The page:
The U.S. Department of Defense has been drawing attention to climate change as a significant national security threat for years, so it’s no surprise that the Department of the Army has organized its climate action steps into an organized strategy with a net zero goal. The surprise consists in the degree to which military concerns mirror those of business stakeholders, providing a strong new platform for accelerating private sector decarbonization.
The branches of the U.S. Armed Services have already become early adopters of new – and old – decarbonization technologies to varying degrees.
The money has been adding up. In 2011 Pew Research released a study calculating that the U.S. Department of Defense increased its clean energy investments from just $400 million in 2006 to $1.2 billion in 2009. Pew estimated that DoD was on track to spend than $10 billion annually by 2030.
The Army is a good example of the range of clean tech ventures undertaken by the U.S. military in recent years. Though the Army has been cautious in the area of electric vehicles, in recent years it has made significant investments in efficiency upgrades as well as renewable energy, microgrids, LEED construction standards, alternative fuels and fuel efficiency. Workforce education and the creation of an “energy informed culture” are also part of the endeavor.
Considering the urgency of climate action, a more aggressive approach is warranted. In 2020 the U.S. Air Force set a high bar by announcing carbon-negative status as the ultimate goal for all branches of the Armed Services.
Somewhat less ambitiously, but perhaps more realistically, the new Army Climate Strategy focuses on a 50 percent cut in the Army’s net greenhouse gas emissions by 2030 compared to a baseline of 2005, towards the goal of net zero by 2050.
Many leading U.S. corporations have been pursuing decarbonization, especially in the area of renewable energy investment, only to be frustrated by the power of fossil energy stakeholders to hold up state and federal legislation that would fast track decarbonization.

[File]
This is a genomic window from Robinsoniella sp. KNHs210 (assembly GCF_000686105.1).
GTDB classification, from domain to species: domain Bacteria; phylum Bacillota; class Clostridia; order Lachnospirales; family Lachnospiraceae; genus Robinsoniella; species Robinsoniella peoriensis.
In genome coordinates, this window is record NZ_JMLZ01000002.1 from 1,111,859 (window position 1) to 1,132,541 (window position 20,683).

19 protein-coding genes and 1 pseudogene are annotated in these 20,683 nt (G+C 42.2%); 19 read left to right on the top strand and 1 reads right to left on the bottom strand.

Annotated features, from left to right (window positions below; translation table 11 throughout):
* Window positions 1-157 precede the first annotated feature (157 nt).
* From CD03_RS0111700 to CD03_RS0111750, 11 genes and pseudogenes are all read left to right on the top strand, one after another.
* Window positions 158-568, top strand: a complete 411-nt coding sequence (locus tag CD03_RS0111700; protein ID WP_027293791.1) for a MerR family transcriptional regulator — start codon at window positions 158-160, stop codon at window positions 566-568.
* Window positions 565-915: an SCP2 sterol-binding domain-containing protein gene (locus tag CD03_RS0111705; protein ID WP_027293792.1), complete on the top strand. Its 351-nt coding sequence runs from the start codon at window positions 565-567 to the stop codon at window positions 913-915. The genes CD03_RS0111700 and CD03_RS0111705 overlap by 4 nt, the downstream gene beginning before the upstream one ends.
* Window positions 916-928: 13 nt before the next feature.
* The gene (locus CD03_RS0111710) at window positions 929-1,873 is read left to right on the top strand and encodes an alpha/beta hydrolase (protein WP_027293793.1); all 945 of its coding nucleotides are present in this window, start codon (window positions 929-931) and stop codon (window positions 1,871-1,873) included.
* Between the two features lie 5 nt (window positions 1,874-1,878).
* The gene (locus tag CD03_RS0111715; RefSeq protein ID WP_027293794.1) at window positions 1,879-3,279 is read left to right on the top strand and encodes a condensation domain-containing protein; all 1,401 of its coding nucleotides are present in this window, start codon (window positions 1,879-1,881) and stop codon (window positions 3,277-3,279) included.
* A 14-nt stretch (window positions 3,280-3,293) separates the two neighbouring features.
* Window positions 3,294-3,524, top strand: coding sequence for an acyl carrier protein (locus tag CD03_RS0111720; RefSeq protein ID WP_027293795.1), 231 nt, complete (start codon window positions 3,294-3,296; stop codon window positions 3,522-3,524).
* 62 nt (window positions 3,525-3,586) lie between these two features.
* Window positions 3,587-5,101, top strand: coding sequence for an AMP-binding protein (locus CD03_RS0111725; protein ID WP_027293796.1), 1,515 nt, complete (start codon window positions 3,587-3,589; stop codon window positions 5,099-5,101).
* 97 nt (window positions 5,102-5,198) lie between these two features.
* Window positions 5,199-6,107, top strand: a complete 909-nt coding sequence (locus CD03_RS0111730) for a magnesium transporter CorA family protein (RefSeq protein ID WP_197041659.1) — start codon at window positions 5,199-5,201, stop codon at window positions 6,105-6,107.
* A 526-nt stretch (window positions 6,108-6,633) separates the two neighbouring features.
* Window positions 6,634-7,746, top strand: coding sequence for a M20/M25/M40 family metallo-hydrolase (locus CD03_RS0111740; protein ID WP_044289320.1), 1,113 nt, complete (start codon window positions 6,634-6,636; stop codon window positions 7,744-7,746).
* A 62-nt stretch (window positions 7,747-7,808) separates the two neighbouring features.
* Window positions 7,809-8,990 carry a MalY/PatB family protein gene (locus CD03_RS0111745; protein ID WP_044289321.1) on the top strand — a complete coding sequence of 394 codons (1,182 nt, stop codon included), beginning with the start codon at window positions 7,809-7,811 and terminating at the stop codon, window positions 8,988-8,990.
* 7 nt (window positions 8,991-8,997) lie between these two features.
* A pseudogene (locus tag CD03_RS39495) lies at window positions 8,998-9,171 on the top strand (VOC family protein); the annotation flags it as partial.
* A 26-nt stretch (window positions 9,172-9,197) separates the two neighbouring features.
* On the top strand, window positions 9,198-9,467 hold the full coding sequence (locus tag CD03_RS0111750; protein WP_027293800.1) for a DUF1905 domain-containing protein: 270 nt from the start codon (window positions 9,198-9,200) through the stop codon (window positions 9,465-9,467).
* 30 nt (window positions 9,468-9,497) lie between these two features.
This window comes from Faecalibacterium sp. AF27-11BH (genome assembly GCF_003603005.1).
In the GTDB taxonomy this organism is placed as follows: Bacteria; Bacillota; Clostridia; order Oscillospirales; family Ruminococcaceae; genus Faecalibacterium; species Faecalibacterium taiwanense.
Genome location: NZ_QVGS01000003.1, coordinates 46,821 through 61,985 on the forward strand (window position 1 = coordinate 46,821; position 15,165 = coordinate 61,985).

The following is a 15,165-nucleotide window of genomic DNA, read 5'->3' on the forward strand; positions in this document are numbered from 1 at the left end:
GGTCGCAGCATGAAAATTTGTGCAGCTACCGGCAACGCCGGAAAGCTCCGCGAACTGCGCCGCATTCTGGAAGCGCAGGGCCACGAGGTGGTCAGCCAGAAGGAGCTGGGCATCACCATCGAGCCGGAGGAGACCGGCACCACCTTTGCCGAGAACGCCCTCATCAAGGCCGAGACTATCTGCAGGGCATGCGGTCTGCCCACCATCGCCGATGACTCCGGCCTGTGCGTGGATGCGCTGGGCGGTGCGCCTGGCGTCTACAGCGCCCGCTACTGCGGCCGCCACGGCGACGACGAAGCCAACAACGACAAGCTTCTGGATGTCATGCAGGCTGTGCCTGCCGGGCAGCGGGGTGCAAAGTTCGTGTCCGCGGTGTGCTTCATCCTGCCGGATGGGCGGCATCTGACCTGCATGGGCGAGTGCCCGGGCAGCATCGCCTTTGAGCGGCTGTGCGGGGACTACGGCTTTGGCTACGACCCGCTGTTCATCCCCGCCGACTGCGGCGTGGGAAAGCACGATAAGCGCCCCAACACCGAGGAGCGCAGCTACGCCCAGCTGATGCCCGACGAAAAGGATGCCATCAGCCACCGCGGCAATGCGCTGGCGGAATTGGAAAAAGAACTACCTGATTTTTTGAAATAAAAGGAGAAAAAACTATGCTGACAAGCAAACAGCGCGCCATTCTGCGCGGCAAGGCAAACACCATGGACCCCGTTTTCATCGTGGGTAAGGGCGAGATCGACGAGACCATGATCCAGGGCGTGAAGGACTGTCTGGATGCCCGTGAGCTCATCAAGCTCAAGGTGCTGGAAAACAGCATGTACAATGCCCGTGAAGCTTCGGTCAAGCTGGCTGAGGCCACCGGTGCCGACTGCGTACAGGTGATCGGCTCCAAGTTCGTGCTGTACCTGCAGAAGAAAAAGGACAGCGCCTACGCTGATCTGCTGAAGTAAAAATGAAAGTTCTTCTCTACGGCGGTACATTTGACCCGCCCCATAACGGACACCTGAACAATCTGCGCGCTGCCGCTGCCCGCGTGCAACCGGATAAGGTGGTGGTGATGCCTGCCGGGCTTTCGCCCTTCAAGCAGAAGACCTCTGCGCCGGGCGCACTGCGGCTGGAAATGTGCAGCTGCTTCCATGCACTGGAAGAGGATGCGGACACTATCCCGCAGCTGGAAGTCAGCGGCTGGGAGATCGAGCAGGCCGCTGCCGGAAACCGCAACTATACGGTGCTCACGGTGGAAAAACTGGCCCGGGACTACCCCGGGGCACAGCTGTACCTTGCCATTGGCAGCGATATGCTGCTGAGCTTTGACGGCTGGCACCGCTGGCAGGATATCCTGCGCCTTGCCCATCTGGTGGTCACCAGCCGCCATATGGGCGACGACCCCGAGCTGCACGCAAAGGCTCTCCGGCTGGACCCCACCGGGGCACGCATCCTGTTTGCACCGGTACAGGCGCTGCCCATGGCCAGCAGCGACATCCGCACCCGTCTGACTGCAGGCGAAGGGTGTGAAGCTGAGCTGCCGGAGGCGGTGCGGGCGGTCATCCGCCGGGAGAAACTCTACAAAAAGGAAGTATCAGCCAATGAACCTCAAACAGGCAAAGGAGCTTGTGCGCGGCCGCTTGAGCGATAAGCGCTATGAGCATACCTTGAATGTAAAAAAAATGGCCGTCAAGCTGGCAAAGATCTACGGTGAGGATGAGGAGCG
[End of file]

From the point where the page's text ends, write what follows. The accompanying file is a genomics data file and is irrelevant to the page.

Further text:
The Army Climate Strategy supports corporate clean power advocates by outlining the consequences of inaction as a matter of national security. Moreover, the document draws a climate change picture that applies to the private sector as well as to the U.S. military.
“The effects of climate change have taken a toll on supply chains, damaged our infrastructure, and increased risks to Army Soldiers and families due to natural disasters and extreme weather,” the Army Climate Strategy explains, painting a scenario familiar to any business impacted by the latest round of storms and power outages.
The Army began drawing a strong connection between climate change and workforce impacts even before developing the Climate Strategy.
By 2016, Army strategists were taking note of training grounds and facilities rendered unusable by climate-related weather events, and the loss of training days due to extreme heat, dust, or both. The Climate Strategy expands that thought to emphasize employee health as well as operational impacts.
“The Army must prepare for potential consequences including energy and water scarcity; damage to installations and infrastructure; displacement of and disruptions to operations, supply chains, and logistics; and imperiled Soldier health through exposure to airborne irritants like smoke and dust, disease vectors, and temperature extremes,” the Climate Strategy warns.
The Climate Strategy lists three key areas of action that provide additional validation for private sector efforts on climate action.
One is the familiar area of reducing greenhouse gas emissions from facilities and grounds, while also adapting infrastructure to improve resilience.
Another action area provides for workforce training regimens that take inevitability of an altered climate into account. That area should send a strong signal to any remaining climate “skeptics” who continue to ignore the science.
The third area deals with procurement, and this is where private sector advocacy on net zero efforts could make a difference.
The Climate Strategy is clear on the Army’s responsibility to clean up greenhouse gas emissions related to its operations, but it is not as straightforward in dealing with the ripple impacts of producing goods and providing services for the Army.
A summary of the Climate Strategy simply states that “Acquisition & Logistics will increase operational capability while reducing sustainment demand and strengthening climate resilience.”
In contrast, private sector stakeholders have begun to prioritize supply chain and lifecycle impacts in their climate action and net zero strategies, including ethical sourcing as well as environmental impacts. Many are also deploying evidence-based tools through the Science Based Targets initiative and the UN Global Compact.
Just as the Army’s interest in climate action can support and validate private sector efforts, businesses that are leading on climate action can leverage their experience to advocate for a more holistic and effective Army Climate Strategy.
Image credit: U.S. Army via Facebook
Tina writes frequently for TriplePundit and other websites, with a focus on military, government and corporate sustainability, clean tech research and emerging energy technologies. She is a former Deputy Director of Public Affairs of the New York City Department of Environmental Protection, and author of books and articles on recycling and other conservation themes.
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